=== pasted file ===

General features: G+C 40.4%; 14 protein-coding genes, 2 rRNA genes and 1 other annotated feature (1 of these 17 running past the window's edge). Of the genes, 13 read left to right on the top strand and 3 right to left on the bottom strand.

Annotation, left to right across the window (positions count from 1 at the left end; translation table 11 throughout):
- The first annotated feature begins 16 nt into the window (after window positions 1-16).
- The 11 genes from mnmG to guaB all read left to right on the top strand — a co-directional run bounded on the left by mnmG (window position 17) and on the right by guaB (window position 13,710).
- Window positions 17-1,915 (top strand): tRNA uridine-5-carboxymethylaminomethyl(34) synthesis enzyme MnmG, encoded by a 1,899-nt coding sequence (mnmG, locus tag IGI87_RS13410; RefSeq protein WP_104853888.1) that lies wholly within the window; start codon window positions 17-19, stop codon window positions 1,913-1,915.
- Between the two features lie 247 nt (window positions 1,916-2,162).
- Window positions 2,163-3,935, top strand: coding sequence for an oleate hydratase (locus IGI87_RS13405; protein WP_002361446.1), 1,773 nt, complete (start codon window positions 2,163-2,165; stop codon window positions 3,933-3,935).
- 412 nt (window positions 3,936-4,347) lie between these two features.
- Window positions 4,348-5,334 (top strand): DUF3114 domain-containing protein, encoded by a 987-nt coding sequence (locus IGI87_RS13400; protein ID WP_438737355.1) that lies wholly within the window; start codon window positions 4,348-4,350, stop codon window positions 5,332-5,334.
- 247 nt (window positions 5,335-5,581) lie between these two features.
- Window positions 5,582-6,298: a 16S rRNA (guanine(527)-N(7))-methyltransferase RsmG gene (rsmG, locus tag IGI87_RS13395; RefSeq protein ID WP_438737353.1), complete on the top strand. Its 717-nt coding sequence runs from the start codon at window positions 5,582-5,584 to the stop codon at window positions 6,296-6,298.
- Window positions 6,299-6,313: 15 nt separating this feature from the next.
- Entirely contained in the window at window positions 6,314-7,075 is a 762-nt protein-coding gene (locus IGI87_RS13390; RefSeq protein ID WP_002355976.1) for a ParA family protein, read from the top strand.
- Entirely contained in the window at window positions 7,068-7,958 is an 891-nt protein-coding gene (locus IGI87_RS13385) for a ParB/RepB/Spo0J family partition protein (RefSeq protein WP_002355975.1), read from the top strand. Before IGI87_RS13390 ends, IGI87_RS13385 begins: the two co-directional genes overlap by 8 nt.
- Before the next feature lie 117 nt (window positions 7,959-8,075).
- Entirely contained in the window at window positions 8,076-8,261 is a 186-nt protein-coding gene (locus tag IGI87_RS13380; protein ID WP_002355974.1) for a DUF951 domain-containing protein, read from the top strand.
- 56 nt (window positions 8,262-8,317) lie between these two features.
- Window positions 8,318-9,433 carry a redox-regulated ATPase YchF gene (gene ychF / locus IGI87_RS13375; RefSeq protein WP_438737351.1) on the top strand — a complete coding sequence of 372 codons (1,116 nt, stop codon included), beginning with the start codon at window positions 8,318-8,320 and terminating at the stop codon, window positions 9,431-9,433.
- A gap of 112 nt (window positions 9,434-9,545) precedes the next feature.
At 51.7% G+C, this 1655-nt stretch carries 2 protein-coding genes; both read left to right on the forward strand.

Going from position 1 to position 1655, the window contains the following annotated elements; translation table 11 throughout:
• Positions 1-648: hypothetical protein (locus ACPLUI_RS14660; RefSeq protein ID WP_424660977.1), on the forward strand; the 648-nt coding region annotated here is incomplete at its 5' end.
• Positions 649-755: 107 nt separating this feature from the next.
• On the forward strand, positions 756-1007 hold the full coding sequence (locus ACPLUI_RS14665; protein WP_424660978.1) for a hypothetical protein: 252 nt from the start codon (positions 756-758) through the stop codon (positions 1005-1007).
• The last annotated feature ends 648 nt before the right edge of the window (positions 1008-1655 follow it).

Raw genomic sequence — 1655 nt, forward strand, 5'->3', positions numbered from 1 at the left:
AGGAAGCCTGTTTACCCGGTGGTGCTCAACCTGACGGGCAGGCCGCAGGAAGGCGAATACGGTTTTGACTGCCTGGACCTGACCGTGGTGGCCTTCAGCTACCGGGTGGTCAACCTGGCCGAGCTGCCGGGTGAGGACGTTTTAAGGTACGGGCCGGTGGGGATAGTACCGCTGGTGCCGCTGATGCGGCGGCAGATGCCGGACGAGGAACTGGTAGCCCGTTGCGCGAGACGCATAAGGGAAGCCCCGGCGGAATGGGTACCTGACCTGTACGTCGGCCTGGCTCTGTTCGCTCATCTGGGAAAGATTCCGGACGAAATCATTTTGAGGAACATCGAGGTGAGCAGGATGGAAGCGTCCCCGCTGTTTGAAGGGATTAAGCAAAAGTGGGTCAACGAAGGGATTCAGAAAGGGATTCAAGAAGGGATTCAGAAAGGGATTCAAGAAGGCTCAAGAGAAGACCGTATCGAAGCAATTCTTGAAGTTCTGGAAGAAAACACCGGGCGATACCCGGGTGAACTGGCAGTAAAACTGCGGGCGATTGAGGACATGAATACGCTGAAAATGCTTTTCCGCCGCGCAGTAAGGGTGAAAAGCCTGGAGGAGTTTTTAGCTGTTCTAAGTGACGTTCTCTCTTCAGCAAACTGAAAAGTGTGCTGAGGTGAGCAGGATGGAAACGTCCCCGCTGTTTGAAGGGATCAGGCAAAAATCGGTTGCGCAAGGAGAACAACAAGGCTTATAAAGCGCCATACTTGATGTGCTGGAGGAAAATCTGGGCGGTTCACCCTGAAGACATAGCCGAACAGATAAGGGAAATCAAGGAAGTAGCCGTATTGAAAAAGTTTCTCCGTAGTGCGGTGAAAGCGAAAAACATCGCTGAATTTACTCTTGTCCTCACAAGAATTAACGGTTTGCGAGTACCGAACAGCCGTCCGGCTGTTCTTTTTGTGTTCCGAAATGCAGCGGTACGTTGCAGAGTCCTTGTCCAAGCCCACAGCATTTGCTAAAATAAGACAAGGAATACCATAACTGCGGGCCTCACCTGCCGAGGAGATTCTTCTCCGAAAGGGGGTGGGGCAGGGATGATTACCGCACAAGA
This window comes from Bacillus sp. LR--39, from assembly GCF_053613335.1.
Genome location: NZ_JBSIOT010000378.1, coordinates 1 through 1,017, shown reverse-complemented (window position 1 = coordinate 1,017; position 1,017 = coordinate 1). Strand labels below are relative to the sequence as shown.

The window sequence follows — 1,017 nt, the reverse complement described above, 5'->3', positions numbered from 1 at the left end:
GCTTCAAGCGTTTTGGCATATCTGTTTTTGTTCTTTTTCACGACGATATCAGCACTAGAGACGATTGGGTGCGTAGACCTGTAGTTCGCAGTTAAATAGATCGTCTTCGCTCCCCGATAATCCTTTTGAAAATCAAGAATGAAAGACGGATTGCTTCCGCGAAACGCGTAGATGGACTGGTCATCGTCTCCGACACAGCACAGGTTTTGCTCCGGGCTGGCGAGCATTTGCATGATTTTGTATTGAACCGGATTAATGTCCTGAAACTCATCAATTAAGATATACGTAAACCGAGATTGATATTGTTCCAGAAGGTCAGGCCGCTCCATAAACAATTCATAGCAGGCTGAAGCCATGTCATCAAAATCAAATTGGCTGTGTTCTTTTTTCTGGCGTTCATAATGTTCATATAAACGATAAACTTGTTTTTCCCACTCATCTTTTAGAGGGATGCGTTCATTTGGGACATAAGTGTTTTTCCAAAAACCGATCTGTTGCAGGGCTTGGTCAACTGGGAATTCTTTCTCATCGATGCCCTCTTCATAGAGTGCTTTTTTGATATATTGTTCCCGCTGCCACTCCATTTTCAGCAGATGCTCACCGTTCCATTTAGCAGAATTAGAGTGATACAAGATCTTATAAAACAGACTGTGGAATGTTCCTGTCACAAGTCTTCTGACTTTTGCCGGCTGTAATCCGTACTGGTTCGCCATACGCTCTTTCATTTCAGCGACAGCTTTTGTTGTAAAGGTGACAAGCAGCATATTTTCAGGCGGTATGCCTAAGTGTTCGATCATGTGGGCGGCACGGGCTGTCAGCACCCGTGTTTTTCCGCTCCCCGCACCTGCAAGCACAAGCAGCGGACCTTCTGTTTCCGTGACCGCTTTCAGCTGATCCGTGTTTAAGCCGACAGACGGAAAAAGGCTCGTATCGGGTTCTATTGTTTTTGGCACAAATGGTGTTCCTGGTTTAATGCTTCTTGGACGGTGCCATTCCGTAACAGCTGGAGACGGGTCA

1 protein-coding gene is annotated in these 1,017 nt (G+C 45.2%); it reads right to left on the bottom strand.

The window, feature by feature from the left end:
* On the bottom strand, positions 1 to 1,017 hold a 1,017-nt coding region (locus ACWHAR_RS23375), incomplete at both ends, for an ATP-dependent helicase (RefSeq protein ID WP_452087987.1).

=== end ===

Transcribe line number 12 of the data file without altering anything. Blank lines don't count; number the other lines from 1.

- Window positions 6,299-6,313: 15 nt separating this feature from the next.